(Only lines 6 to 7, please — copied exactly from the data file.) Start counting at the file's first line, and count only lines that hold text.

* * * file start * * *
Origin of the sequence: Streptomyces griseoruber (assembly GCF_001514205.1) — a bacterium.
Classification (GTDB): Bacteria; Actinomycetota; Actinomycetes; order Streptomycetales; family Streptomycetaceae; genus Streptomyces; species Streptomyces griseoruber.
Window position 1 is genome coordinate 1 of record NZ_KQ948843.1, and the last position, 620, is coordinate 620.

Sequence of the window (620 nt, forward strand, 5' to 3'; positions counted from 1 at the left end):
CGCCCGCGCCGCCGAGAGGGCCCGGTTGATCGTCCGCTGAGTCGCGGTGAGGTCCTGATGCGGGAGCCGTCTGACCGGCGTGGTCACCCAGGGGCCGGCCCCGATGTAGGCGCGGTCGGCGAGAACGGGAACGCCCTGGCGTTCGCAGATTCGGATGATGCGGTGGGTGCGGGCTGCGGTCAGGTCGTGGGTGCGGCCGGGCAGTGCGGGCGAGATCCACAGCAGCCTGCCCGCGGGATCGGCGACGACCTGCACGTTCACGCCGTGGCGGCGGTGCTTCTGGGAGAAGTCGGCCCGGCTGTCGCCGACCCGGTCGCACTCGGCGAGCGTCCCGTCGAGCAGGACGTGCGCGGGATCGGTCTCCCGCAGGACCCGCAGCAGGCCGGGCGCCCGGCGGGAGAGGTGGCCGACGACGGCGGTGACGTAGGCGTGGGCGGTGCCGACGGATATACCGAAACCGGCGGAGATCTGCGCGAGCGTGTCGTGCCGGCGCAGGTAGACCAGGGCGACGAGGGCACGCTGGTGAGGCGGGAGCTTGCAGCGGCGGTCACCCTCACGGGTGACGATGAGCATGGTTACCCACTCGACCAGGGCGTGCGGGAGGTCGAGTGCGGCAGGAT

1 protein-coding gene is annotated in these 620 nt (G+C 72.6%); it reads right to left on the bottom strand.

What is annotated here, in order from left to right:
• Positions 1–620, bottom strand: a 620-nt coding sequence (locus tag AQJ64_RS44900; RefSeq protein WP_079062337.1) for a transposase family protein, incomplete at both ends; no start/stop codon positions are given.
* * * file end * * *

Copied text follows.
1 protein-coding gene is annotated in these 620 nt (G+C 72.6%); it reads right to left on the bottom strand.

What is annotated here, in order from left to right: